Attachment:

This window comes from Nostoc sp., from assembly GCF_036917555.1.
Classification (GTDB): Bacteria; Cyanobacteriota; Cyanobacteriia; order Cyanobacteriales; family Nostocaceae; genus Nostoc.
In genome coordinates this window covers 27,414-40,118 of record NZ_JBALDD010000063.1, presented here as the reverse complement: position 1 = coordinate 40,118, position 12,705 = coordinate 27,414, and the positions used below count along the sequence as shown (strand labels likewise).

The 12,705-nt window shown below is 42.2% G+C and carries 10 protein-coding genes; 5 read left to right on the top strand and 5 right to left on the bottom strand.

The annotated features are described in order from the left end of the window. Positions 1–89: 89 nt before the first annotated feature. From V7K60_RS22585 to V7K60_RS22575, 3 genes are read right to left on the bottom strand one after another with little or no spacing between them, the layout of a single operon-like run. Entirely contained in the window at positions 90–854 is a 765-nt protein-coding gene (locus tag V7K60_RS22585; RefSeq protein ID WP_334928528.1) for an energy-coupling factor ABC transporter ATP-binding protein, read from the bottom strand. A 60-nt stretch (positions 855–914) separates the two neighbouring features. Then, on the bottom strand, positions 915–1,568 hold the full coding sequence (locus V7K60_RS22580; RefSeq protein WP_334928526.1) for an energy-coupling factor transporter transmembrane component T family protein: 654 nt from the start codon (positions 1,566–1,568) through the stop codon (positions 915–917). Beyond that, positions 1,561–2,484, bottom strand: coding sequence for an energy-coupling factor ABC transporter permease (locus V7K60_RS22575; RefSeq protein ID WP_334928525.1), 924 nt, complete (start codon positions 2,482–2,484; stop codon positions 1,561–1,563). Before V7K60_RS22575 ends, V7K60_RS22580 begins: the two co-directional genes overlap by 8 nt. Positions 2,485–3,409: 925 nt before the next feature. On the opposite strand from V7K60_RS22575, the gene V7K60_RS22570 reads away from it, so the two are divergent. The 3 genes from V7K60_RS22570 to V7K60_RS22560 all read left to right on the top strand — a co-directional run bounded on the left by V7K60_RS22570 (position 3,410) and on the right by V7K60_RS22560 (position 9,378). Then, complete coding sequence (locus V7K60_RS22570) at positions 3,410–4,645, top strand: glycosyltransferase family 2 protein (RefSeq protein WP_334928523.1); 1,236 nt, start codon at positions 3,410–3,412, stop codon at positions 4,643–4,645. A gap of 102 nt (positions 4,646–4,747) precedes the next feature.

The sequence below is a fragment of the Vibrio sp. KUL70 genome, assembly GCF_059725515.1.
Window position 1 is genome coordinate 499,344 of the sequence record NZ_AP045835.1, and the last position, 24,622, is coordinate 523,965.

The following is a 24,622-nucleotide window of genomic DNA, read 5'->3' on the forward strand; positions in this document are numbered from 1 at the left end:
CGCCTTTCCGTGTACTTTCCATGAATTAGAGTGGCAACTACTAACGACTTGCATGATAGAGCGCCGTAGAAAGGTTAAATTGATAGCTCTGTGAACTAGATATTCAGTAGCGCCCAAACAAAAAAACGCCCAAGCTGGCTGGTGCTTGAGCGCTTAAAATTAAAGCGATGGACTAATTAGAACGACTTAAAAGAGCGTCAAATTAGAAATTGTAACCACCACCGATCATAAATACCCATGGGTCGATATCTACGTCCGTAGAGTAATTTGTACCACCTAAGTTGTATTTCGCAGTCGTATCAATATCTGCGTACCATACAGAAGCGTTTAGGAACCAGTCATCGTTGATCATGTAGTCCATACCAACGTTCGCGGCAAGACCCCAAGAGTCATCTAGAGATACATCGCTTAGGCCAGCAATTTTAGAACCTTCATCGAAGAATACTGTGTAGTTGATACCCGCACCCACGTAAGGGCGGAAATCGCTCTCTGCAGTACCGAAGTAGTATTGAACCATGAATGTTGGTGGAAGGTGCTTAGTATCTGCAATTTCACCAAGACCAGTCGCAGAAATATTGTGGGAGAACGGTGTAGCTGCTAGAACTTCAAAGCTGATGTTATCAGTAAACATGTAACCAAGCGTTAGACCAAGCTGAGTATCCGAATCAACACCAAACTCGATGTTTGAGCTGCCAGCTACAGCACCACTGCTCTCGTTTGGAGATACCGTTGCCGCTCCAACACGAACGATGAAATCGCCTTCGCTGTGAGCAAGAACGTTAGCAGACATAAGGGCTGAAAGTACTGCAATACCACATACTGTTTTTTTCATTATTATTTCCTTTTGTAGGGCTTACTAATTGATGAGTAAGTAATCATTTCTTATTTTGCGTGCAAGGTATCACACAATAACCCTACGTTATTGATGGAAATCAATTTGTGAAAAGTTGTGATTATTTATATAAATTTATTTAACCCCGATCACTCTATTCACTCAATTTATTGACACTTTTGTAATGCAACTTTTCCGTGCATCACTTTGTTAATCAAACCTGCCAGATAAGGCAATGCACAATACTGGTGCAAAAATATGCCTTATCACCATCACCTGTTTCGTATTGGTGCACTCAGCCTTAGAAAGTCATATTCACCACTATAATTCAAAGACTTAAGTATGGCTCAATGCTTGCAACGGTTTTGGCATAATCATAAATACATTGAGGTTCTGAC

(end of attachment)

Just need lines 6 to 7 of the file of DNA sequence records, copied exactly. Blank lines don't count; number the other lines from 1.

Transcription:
The sequence below is a fragment of the Vibrio sp. KUL70 genome, assembly GCF_059725515.1.
Window position 1 is genome coordinate 499,344 of the sequence record NZ_AP045835.1, and the last position, 24,622, is coordinate 523,965.